What would a green World Cup look like? – BBC
Humanity is deep in the throes of the World Cup. Billions of people are expected to tune in to at least one match of the 2022 Qatar tournament – a significant proportion of the global population.
With reach like this comes scrutiny, including on the climate impact of such a massive event. Qatar has built seven new stadiums and refurbished an eighth for the World Cup finals. It has also built a new airport, a metro system, new roads and around 100 new hotels. Some 1.2 million visitors are expected, the vast majority arriving by air, with many staying in nearby cities like Abu Dhabi and Dubai, then taking shuttle flights to matches.
In an attempt to make this World Cup the first that is “fully carbon neutral”, Qatar has promised to offset its carbon emissions (Read more about the limitations of carbon offsetting). But many are not convinced. One analysis found the tournament could end up with a carbon footprint three times higher than it claims. Another found the carbon footprint attributed to the new stadiums were in reality about eight times higher, and heavily criticised a new carbon credit standard set up by organisers for not complying with international standards. A set of advertising complaints have now been filed across several European countries over Fifa’s promotion of its carbon neutrality claims, while several footballers have sent an open letter to Fifa asking it to “ditch” the claim and only use offsets as a last resort.
The scale of the challenge is undeniably vast. Some might question whether the World Cup as we know it now – with teams, fans and officials flying long distances and massive infrastructure development – can ever become sustainable. Would the basic model of the event need to change to become greener, and if so, what might that look like?
“It is hard to think of a different sector that attracts the attention of literally billions of human beings across the globe,” says Suki Hoagland, a lecturer at the Stanford Doerr School of Sustainability in California. “It will be a bellwether of how the rest of society is responding.”
The Lusail Iconic Stadium in Doha is one of seven new stadiums being built for the 2022 Qatar World Cup (Credit: Matthew Ashton/Getty Images)
The past three World Cups are estimated to have generated between 2.2 to 2.8 million tonnes of carbon dioxide equivalent (MT CO2e) each. But this year’s tournament is a step-change. One estimate calculated the current Qatar event could generate as much as 10 million tonnes CO2e – an amount similar to the annual emissions of Armenia.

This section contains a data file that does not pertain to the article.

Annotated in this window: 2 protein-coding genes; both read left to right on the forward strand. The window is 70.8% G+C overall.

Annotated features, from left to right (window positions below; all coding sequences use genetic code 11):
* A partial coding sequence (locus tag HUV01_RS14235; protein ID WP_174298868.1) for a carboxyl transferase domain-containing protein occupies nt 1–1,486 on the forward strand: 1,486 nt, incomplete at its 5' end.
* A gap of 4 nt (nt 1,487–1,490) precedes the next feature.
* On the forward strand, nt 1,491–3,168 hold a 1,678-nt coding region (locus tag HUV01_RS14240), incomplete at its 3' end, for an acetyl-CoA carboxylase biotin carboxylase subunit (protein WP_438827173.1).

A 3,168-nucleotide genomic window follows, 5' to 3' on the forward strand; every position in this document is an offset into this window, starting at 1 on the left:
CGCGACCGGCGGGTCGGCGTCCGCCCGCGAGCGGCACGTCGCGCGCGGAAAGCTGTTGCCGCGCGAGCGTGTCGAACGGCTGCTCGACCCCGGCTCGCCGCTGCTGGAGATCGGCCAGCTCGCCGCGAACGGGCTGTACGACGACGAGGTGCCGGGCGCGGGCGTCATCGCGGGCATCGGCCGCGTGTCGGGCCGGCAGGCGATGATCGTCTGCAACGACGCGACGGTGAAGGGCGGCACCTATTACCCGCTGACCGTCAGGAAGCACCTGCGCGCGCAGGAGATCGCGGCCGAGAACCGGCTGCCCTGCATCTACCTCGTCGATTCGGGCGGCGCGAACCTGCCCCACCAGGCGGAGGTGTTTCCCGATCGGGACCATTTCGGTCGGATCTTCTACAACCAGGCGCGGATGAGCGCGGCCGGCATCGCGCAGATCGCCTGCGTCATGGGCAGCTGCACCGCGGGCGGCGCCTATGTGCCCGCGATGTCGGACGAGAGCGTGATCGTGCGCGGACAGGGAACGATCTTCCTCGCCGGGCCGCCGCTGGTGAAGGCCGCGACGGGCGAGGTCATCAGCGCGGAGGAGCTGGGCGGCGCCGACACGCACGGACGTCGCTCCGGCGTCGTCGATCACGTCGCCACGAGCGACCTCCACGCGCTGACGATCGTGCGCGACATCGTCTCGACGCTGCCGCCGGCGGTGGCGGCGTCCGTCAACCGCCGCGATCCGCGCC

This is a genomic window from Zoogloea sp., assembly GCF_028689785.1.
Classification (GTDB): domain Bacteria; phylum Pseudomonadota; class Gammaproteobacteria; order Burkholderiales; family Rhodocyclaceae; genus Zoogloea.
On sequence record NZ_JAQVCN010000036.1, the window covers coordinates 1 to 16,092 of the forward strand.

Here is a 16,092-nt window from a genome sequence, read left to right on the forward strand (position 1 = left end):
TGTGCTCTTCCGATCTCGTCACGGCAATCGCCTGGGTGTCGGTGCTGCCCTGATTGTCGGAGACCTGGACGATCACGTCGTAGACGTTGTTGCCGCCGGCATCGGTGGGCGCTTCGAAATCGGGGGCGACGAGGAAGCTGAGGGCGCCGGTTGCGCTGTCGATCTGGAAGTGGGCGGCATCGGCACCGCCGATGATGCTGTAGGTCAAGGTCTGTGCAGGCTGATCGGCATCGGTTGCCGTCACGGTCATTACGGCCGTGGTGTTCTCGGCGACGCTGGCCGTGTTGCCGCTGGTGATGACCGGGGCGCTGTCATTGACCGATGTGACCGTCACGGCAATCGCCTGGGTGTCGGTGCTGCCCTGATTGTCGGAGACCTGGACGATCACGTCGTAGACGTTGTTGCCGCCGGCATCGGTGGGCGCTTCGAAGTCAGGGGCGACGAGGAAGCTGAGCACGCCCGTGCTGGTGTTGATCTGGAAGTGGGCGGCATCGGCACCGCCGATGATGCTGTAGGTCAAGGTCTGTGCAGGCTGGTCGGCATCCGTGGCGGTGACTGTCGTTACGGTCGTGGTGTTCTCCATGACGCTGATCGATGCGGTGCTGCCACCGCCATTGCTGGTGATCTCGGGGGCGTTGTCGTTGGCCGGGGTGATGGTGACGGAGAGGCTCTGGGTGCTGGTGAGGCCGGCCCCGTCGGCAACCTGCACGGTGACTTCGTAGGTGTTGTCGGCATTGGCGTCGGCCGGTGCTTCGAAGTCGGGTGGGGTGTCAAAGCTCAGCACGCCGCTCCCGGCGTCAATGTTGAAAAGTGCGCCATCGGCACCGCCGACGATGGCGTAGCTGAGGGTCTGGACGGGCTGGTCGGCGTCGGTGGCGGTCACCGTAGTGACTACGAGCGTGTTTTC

It’s a huge amount, albeit still a small fraction of global emissions. But since emissions across the planet as a whole need to be halved by 2030, Fifa should also, at the very least, halve its emissions by 2030, argues Khaled Diab, communications director at Carbon Market Watch and editor of its report on Fifa’s carbon neutrality claim. Considering that sport is “not a life-or-death sort of activity”, perhaps it should be even more ambitious than this, he adds.
What is CO2e?
CO2 equivalent, or CO2e, is the metric used to quantify the emissions from various greenhouse gases on the basis of their capacity to warm the atmosphere – their global warming potential.
There are two major areas of environmental impact from the World Cup. Number one: transport. Flying by air is incredibly carbon-intensive, making fan flights the largest source of emissions from every major international sporting event, says Madeleine Orr, a lecturer at Loughborough University London and founder of the Sport Ecology group of academics. And then there is the gigantic energy and material footprint of building new stadiums, along with the transport networks and hotels to accommodate hundreds of thousands of fans.
These two areas overlap because they are largely around the movement and accommodation of fans, not the footballers and their entourage.
Much can be done to reduce the environmental impact of new buildings, of course. One obvious starting point is sourcing low-carbon energy to power them, such as by building solar projects nearby. “Your energy consumption should all come from renewable energy,” says Dale Vince, owner of Forest Green Rovers football club in the UK and founder of Ecotricity, a renewable electricity company. “But at the same time, you should be super-efficient with that, using low consumption devices like LEDs for floodlights, for example, and energy efficient appliances.”